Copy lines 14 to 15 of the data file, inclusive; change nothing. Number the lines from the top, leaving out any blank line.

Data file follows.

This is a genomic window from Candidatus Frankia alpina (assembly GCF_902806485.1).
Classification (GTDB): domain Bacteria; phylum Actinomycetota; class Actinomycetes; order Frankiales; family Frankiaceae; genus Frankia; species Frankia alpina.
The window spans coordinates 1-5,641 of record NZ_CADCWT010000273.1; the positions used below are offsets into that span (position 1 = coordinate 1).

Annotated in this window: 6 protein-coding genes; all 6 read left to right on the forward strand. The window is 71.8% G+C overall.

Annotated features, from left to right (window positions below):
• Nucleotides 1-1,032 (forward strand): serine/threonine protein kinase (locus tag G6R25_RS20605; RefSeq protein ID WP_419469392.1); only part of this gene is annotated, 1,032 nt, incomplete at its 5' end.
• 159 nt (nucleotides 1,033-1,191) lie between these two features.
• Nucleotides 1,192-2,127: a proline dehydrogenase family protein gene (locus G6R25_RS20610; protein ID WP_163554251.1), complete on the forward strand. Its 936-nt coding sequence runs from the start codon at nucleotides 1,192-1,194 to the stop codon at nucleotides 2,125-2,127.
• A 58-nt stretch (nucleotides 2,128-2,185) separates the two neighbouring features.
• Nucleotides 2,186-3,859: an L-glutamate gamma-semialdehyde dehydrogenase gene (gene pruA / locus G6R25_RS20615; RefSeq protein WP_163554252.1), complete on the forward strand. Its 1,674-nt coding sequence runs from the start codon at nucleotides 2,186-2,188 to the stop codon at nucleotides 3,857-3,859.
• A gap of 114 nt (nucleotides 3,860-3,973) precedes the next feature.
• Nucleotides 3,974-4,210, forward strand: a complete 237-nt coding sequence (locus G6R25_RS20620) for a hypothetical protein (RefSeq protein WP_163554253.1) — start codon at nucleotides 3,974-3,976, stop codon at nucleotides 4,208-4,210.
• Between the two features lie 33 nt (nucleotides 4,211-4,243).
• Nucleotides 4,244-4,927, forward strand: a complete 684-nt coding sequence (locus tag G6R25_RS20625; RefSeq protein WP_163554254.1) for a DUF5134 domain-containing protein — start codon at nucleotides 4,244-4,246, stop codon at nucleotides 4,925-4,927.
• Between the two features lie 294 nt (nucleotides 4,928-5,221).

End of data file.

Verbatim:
• Nucleotides 4,244-4,927, forward strand: a complete 684-nt coding sequence (locus tag G6R25_RS20625; RefSeq protein WP_163554254.1) for a DUF5134 domain-containing protein — start codon at nucleotides 4,244-4,246, stop codon at nucleotides 4,925-4,927.
• Between the two features lie 294 nt (nucleotides 4,928-5,221).